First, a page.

"Mozart and Il dissoluto punito, ossia il Don Giovanni" - the premier of Don Giovanni in Prague in 1787

29 October 1787, Mozart’s opera Il dissoluto punito, ossia il Don Giovanni “Don Giovanni” was premiered at the Teatro di Praga, now the Estates Theatre, in Prague.
“In Don Giovanni, however, desire is absolutely qualified as desire; intensively and extensively it is the immediate unity of the two previous stages. The first stage ideally desired the one; the second desired the particular in the category of multiplicity; the third stage is the unity of the two. In the particular, desire has its absolute object; it desires the particular absolutely. In this resides the seductiveness that we shall discuss later. In this stage, therefore, desire is absolutely genuine, victorious, triumphant, irresistible, and demonic. Therefore, of course, it must not be overlooked that the issue here is not desire in a particular individual but desire as a principle, qualified by spirit as that which spirit excludes. This is the idea of the elemental originality of the sensuous, as suggested above. The expression for this idea is Don Juan, and the expression for Don Juan, in turn, is simply and solely music.” (Søren Kierkegaard, “Either/Or“)

Ilya Repin: “The Stone Guest. Don Juan and Doña Ana“, 1885 

Actually, “Don Giovanni should have been an “opera buffa”, a comic opera. Mozart’s librettist, Lorenzo Da Ponte, responsible for the libretti of "Le nozze di Figaro" and "Così fan tutte" as well, did his best to keep the subject matter in the tradition of the 18th century’s view of the character of Don Juan that succeeded Tierso de Molina’s original, preachy treatment of the motif. Da Ponte’s Don Giovanni is no longer de Molina’s Don Juan, an irresistible seducer, he is ageing, none of his attempts to hustle somebody succeeds, his attributed lust for living is confined to guzzling champagne and his only claim for greatness is his assessment that there would be no more repentance for him and his inimical “No!”. Shallow, if it were not for Mozart’s sinister, dramatic and fierce fundamental tone in D minor and an extraordinaire instrumentation E.T.A. Hoffmann described as an orchestral tempest with notes shining forth like lightning bolts of ethereally moulded metal.

Alexandre-Évariste Fragonard:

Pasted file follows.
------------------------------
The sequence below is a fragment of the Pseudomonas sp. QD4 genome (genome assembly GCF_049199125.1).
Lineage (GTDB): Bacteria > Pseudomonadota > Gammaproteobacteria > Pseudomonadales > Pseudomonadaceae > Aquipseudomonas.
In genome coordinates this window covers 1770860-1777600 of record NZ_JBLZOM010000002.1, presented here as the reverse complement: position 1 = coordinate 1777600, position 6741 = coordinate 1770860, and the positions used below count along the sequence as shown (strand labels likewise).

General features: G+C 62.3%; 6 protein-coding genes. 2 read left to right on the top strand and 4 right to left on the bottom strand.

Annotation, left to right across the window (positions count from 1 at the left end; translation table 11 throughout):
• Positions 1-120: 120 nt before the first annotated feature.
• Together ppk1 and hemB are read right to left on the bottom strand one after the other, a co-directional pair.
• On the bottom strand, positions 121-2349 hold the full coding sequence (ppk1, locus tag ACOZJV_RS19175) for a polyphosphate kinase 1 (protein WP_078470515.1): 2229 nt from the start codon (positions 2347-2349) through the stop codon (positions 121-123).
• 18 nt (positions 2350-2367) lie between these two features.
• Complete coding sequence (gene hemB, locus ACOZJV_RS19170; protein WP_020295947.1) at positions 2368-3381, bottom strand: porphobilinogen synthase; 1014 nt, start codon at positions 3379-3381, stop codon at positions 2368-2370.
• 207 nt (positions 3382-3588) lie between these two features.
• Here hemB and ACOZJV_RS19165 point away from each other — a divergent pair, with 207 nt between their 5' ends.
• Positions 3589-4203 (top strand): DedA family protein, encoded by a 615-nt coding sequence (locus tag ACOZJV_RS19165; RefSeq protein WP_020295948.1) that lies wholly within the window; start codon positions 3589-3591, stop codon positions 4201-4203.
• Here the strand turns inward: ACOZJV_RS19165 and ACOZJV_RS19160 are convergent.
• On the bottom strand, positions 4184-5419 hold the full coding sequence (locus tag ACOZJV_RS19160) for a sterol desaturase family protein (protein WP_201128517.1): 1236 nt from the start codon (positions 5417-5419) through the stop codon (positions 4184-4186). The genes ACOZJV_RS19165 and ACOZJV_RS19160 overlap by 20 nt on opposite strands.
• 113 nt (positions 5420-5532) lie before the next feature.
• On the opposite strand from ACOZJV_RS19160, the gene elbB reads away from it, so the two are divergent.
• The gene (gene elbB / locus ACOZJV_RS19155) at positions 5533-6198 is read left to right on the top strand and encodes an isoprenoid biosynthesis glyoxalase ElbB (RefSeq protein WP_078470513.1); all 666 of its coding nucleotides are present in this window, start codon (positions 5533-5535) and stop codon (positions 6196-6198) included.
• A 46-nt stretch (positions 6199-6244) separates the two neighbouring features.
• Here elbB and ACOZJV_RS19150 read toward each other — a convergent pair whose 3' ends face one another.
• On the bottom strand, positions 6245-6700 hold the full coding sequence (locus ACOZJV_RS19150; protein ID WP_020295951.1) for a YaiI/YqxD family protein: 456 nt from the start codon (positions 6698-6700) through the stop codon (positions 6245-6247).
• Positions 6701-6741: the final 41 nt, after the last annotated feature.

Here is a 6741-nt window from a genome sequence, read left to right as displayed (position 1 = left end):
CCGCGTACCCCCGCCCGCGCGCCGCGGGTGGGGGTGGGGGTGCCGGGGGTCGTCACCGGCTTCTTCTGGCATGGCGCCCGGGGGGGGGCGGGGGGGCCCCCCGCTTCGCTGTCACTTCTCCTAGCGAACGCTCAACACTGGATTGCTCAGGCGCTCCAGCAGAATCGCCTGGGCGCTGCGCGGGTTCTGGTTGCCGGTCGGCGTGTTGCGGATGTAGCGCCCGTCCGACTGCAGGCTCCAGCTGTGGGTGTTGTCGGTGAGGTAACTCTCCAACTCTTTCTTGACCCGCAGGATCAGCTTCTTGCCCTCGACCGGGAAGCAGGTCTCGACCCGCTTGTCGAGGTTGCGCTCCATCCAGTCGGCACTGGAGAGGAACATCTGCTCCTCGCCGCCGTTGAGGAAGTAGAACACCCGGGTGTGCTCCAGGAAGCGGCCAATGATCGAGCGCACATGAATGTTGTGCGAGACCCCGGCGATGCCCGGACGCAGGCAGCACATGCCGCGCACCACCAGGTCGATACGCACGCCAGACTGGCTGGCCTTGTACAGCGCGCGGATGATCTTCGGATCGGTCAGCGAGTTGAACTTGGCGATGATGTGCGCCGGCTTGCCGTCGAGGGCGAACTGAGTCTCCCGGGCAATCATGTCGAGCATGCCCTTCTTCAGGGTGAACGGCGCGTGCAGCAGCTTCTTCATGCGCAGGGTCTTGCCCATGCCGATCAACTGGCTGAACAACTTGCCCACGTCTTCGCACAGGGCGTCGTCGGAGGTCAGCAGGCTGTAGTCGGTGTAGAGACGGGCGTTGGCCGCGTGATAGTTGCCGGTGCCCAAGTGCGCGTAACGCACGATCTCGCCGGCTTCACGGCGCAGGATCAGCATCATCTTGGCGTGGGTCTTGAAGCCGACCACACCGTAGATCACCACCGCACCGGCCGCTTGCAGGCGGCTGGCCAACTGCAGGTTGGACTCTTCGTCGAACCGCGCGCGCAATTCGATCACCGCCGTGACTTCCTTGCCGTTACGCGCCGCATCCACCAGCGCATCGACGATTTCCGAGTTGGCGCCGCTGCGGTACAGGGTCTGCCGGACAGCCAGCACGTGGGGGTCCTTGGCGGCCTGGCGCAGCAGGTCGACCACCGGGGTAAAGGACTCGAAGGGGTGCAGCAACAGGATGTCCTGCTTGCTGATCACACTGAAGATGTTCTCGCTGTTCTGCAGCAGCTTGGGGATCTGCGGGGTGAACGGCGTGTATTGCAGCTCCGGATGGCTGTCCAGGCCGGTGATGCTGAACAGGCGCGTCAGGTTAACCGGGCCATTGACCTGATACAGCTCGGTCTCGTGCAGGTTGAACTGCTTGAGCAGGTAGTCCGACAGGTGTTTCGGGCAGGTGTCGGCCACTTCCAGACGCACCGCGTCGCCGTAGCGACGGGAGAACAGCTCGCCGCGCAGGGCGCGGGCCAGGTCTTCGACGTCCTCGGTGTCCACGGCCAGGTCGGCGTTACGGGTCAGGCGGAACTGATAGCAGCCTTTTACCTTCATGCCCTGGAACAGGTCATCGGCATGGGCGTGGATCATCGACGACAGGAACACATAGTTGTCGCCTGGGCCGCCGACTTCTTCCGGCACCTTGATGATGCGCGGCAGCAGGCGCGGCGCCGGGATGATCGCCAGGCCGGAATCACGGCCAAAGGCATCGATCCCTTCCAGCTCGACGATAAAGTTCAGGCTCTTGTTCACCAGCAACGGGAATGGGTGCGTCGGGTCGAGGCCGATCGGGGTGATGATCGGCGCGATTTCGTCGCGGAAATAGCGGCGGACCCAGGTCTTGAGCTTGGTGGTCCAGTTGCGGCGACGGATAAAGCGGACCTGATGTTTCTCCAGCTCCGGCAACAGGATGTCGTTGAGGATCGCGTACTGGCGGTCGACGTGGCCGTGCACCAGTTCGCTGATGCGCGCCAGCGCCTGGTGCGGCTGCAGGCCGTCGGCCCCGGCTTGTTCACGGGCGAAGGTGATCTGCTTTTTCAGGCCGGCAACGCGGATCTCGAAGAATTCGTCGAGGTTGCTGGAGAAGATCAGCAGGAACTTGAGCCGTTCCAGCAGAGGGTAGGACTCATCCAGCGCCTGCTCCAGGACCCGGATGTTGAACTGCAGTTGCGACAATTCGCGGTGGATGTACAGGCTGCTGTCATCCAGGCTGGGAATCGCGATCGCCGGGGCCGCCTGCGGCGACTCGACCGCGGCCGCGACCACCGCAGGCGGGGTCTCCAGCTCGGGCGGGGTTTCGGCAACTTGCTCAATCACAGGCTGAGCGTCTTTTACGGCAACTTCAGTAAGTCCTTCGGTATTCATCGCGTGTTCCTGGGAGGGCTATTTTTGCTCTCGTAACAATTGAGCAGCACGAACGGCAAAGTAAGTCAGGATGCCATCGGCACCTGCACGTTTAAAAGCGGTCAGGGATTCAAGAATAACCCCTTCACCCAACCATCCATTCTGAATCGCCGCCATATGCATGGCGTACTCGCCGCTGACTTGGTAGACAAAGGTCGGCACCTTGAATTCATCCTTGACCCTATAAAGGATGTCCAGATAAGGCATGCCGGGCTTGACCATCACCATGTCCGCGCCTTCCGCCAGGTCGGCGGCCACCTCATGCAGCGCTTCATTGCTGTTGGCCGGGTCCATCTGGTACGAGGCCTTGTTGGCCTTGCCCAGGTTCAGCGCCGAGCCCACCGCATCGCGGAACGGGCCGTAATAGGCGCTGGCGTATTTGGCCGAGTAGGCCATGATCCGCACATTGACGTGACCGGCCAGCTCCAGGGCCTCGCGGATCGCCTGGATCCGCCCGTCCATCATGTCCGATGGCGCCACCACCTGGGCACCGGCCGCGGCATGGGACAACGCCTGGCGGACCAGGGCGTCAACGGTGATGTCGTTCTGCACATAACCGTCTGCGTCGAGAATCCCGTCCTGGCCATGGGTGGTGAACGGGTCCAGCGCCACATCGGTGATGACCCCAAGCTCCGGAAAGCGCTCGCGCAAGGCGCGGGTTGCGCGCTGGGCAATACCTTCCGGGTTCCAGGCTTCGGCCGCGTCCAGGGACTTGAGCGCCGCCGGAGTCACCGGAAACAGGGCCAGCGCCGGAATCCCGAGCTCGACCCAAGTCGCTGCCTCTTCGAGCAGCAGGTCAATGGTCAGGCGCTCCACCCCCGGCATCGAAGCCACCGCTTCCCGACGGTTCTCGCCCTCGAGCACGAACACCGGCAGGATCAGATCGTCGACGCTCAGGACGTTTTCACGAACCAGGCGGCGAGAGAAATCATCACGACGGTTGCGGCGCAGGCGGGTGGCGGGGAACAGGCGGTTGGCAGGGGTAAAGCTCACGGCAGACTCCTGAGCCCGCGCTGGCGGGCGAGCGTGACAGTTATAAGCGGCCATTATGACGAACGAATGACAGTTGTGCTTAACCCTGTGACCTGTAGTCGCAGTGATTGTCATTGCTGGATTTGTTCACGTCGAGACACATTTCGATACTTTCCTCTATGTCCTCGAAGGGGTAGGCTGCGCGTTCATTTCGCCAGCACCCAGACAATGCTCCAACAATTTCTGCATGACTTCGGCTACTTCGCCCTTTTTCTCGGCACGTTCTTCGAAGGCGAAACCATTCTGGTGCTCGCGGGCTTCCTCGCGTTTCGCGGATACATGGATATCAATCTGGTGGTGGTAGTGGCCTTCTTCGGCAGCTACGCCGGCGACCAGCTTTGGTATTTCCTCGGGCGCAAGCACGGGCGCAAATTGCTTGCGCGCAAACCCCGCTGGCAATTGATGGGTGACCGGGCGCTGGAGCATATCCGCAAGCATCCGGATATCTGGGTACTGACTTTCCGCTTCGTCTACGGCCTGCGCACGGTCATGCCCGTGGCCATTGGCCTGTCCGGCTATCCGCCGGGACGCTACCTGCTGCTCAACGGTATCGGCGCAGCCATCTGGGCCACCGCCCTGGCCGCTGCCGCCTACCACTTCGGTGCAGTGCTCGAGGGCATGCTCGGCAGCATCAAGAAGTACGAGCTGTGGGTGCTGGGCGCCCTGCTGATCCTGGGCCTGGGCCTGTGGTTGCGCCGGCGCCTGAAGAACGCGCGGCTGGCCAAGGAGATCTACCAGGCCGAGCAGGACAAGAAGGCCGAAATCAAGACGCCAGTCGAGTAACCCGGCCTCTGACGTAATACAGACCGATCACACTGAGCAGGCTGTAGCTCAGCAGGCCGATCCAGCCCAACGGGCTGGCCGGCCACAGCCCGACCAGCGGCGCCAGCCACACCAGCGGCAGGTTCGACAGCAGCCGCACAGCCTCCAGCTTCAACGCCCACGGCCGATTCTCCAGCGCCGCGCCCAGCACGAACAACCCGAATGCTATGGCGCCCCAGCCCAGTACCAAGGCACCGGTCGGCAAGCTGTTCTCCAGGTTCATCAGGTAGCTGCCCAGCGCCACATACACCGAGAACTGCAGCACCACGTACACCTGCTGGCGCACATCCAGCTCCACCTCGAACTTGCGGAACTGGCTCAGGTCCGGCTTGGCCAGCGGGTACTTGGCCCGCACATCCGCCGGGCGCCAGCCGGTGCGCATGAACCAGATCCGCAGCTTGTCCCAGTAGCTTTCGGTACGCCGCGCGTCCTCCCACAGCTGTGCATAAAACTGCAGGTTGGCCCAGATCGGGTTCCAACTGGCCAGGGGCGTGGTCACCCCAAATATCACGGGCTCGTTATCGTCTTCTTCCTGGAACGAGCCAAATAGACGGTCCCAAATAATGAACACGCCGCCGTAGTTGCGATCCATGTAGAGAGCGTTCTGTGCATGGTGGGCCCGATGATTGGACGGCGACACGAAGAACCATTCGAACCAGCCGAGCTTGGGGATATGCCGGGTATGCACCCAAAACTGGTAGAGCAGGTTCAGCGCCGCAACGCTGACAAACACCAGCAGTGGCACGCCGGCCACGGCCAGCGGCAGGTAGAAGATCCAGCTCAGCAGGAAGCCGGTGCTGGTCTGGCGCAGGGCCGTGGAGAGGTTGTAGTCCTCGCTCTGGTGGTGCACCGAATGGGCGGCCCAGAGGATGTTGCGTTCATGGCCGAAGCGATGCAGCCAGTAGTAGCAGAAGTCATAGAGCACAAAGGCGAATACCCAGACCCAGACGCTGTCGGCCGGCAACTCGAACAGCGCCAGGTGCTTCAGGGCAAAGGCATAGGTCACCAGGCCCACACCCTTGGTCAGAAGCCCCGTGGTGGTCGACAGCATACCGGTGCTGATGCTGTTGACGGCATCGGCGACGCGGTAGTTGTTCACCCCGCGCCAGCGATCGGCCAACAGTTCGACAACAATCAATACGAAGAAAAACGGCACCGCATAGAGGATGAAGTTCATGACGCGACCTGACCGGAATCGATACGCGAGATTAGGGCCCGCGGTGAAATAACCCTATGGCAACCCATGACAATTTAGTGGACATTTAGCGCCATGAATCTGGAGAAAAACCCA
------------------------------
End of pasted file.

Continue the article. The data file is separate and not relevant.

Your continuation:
"Don Juan and the statue of the Commander“
(1830 – 1835)

The original Spanish legend of Don Juan is quickly told – he was the son of a war hero who used his family ties and closeness to King Pedro the Cruel to get away with all kinds of misdeeds until he tried to seduce the daughter of the governor of Seville. The Grande called the rake out and was skewered for his pains. Don Juan mockingly invited the governor’s statue to dine with him afterwards and the stone guest came indeed and dragged the miscreant to hell with him. The adaptions of the story followed Tierso de Molina’s sanctimonious reading, sometimes indulged in the rather juicy elements but only Moliere managed to give the topic at least a bit of thoughtfulness – until Mozart and “Don Giovanni” and the musical event in D-minor that made room for poets’ and philosophers’ musings about Don Juan that linked him even with Faust.

Max Slevogt:  "Don Juans Begegnung mit dem steinernen Gast"
(Don Juan's Meeting with the Stone Guest, 1906)

The paradigm change of the motif culminated in Kierkegaard’s tongue-in-cheek idea to bring a sect into being that would solely worship Mozart’s “Don Giovanni” and the German poet Christian Grabbe coupled the two damned archetypes Don Juan and Faust in a struggle for the affection of Donna Anna, paraphrasing the conflict between Apollonian and Dionysian concepts while other great ones from Pushkin to Shaw and Camus, to name but a few, versified their own variations of the subject matter until author Max Frisch formulated hell as petty bourgeois married life in Switzerland. Legend has it that one actual living counterdraft of Don Juan sat in the audience during the premier of “Don Giovanni”, Giacomo Casanova, eponymous in common belief but characters that could not have been more diverse, in behaviour and the appreciation of women and the philosophical approach on life itself.

And more on:



And E.T.A. Hoffmann’s novella "Don Juan" can be found here in translation: